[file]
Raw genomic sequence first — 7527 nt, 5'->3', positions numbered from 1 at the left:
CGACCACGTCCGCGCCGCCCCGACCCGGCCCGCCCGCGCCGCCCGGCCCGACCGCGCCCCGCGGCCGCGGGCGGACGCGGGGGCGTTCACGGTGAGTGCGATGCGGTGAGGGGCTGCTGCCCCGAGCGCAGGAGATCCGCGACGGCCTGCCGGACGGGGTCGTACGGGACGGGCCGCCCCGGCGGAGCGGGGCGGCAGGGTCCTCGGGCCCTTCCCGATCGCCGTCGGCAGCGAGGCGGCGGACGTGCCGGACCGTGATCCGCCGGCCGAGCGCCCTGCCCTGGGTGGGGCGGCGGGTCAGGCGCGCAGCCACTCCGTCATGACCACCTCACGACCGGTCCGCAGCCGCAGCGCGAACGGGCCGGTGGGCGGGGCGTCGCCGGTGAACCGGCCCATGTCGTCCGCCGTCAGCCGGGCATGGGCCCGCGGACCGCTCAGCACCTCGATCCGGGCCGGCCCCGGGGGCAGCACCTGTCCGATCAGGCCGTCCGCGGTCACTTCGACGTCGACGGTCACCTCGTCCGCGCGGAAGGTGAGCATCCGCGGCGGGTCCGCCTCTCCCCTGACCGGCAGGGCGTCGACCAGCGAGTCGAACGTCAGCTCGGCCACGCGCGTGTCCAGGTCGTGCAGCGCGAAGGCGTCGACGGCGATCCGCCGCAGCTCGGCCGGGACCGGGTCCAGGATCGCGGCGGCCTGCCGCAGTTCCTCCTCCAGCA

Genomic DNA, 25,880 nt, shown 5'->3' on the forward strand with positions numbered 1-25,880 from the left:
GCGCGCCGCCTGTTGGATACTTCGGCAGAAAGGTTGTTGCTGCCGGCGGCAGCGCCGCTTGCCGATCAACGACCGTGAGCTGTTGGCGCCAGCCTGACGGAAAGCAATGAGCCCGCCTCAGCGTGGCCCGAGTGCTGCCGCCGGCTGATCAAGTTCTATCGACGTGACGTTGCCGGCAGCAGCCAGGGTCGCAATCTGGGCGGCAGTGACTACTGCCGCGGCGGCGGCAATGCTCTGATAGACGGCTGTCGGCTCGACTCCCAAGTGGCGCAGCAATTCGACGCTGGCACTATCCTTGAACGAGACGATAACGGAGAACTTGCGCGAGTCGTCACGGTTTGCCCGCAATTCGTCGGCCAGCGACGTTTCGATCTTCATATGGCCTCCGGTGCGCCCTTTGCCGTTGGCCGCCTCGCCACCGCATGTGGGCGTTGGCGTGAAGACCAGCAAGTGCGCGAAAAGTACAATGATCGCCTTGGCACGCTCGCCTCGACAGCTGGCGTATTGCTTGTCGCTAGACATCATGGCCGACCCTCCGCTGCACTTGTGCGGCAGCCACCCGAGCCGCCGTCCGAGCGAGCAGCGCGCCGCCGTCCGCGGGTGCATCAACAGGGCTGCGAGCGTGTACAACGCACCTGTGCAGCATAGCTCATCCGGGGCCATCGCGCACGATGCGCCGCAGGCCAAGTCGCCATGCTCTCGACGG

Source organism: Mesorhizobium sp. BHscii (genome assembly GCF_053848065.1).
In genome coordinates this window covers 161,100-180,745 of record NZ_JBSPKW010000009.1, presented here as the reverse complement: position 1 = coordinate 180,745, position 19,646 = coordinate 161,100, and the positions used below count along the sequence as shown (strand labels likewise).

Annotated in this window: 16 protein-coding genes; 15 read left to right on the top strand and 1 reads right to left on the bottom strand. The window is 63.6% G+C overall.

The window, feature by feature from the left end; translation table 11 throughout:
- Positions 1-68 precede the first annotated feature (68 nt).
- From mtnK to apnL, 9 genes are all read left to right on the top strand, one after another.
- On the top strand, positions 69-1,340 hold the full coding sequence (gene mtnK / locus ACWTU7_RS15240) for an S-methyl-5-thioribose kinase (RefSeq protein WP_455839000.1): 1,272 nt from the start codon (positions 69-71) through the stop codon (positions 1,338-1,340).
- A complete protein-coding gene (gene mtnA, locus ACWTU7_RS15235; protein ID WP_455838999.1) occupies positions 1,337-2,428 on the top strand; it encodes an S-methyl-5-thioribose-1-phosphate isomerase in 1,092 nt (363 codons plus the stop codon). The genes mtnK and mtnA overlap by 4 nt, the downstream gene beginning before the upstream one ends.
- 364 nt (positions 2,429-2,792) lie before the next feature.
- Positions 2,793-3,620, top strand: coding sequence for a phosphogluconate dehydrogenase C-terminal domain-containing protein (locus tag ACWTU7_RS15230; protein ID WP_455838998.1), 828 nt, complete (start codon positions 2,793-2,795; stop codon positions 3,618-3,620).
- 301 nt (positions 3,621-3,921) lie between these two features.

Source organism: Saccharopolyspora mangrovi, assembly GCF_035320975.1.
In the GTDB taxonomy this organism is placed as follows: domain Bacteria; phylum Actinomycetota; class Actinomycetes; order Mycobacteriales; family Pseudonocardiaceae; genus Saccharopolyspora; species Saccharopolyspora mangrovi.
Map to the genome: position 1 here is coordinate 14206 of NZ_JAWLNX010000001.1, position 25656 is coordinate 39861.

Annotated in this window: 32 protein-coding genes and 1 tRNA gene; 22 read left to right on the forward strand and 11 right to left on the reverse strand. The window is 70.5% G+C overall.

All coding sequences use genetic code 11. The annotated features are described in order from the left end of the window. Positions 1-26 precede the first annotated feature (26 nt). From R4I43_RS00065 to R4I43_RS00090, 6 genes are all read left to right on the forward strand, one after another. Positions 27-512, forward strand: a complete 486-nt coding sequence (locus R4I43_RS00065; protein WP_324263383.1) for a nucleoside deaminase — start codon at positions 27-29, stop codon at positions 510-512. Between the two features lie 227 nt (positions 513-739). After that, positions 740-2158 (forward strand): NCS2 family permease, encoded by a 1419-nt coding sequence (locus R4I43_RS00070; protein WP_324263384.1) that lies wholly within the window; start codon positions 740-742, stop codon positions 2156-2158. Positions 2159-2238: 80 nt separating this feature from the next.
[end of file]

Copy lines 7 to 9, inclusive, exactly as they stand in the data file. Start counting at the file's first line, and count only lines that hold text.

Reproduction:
Annotated in this window: 16 protein-coding genes; 15 read left to right on the top strand and 1 reads right to left on the bottom strand. The window is 63.6% G+C overall.

The window, feature by feature from the left end; translation table 11 throughout:
- Positions 1-68 precede the first annotated feature (68 nt).